With big declines this past week, the Dow Industrials and Dow Transports both broke support levels and forged lower lows. Confirmed lower lows amount to a Dow Theory sell signal. The first chart shows the Dow Industrials forming a double top and breaking double top support with a decline below 12700 this week. Broken resistance marks the first potential support level in the 12200 area, which is not far off. The indicator window shows RSI moving below 30 for the first time since early August. While this does suggest an oversold condition, notice that the Dow traded flat in August-September and did not bounce until early October. Should the Dow bounce next week, look for first resistance from broken support in the 12800 area.


The Dow Transports peaked around 5400 in early February and traded sideways for three months. This showed an extended period of indecision or a standoff between bulls and bears. With a sharp decline below 5000 this week, the Average clearly broke support and the bears prevailed. The next support zone resides around 4750 from the reaction lows (troughs) in mid November and mid December. Broken support turns into first resistance in the 5100 area. Notice that RSI also became oversold for the first time since early August. Also note that this oversold condition did not foreshadow a lasting bounce as the Average floundered for several weeks and broke its August lows in late September and early October. Oversold is a sign of weakness because it requires strong selling pressure to push RSI below 30.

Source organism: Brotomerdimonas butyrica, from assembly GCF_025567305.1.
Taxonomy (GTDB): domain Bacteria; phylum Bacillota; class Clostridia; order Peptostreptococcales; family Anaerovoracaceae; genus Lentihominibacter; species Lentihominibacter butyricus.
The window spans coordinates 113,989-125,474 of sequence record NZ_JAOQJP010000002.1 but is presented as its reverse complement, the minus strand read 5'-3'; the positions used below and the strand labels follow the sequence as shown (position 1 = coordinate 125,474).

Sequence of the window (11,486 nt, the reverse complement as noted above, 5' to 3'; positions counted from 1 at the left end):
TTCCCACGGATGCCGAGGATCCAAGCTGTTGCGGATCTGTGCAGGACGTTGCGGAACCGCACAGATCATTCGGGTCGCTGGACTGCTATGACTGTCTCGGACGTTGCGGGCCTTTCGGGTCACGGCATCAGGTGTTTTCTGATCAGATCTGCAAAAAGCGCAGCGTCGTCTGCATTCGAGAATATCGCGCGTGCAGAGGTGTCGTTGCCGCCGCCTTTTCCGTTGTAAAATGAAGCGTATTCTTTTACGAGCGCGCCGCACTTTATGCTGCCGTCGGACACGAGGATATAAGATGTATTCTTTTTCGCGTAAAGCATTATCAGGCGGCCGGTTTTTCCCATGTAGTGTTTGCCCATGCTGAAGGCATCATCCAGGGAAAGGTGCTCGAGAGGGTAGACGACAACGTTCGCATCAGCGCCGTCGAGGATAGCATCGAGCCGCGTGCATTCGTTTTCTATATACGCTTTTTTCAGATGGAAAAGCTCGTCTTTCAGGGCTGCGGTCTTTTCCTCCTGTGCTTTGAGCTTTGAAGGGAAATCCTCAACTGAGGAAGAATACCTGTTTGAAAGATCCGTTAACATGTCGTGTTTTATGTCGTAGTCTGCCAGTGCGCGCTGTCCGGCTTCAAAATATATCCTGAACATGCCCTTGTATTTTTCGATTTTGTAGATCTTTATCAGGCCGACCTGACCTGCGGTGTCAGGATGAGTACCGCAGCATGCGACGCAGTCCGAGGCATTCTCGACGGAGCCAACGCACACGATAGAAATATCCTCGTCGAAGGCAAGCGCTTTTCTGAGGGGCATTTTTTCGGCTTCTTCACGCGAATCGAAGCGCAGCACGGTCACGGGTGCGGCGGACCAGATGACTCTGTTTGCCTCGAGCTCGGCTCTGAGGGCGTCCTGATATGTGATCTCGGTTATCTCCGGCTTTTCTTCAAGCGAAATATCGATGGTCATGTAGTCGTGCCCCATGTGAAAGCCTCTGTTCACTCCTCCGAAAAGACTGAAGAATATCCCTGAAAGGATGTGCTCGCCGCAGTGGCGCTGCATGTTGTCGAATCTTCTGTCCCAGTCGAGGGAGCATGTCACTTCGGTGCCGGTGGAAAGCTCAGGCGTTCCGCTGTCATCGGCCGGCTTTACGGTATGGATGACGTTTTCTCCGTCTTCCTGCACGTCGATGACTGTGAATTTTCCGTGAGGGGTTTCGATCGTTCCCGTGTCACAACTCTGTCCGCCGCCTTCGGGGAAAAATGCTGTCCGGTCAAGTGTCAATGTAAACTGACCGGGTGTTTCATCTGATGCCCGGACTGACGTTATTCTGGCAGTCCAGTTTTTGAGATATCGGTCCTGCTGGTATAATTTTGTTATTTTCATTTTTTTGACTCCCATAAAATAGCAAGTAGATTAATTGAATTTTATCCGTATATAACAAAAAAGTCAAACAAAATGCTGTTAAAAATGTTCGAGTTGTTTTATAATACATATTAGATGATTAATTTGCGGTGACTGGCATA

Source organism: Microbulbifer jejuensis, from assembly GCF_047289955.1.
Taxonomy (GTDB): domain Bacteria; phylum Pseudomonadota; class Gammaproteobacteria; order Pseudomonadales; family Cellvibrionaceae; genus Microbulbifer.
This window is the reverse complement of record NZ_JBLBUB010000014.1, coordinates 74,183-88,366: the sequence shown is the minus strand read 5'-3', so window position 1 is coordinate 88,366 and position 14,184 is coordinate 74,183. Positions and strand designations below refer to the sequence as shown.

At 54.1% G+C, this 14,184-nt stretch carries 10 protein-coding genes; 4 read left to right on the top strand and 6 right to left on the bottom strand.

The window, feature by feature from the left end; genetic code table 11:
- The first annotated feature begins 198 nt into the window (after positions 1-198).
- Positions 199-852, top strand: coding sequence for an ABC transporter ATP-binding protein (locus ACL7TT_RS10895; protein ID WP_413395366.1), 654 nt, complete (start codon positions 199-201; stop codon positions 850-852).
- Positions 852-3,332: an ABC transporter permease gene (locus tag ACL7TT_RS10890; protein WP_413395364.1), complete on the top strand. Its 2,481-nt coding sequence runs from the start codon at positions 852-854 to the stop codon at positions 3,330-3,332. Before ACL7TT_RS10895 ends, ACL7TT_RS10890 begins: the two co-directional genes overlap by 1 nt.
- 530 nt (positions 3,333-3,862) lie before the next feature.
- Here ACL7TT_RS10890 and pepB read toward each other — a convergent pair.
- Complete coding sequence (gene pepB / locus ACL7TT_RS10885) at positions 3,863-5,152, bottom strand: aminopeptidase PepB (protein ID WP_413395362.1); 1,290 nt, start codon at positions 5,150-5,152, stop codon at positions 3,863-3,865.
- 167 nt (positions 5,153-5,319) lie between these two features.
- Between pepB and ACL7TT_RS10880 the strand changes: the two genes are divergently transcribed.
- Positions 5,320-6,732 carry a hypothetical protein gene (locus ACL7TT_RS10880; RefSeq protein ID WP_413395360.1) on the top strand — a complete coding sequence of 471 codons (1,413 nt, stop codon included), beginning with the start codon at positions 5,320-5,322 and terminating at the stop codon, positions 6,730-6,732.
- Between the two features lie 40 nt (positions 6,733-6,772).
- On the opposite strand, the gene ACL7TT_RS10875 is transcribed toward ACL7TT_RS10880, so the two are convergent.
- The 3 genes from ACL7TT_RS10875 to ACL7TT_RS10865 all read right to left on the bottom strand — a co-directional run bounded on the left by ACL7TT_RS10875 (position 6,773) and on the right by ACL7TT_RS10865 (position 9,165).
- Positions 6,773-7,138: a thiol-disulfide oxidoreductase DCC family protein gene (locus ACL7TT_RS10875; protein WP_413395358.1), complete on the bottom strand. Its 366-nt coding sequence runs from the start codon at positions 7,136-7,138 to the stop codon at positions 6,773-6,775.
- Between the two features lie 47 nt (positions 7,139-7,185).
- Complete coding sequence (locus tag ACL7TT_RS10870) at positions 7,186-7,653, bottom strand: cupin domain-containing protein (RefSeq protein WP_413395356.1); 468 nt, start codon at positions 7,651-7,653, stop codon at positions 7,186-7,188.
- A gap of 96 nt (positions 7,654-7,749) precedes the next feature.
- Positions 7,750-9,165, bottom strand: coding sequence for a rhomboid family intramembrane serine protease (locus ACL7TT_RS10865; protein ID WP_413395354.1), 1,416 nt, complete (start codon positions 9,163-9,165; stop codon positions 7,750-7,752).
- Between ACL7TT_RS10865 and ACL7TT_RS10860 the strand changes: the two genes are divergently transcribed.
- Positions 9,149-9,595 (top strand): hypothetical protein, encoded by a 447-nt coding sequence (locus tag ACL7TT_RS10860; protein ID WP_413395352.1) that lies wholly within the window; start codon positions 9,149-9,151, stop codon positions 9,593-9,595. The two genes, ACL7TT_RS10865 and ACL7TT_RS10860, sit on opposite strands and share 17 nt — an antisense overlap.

Good Trading!
Arthur Hill CMT

Arthur Hill
About the author: , CMT, is the Chief Technical Strategist at Focusing predominantly on US equities and ETFs, his systematic approach of identifying trend, finding signals within the trend, and setting key price levels has made him an esteemed market technician. Arthur has written articles for numerous financial publications including Barrons and Stocks & Commodities Magazine. In addition to his Chartered Market Technician (CMT) designation, he holds an MBA from the Cass Business School at City University in London. Learn More
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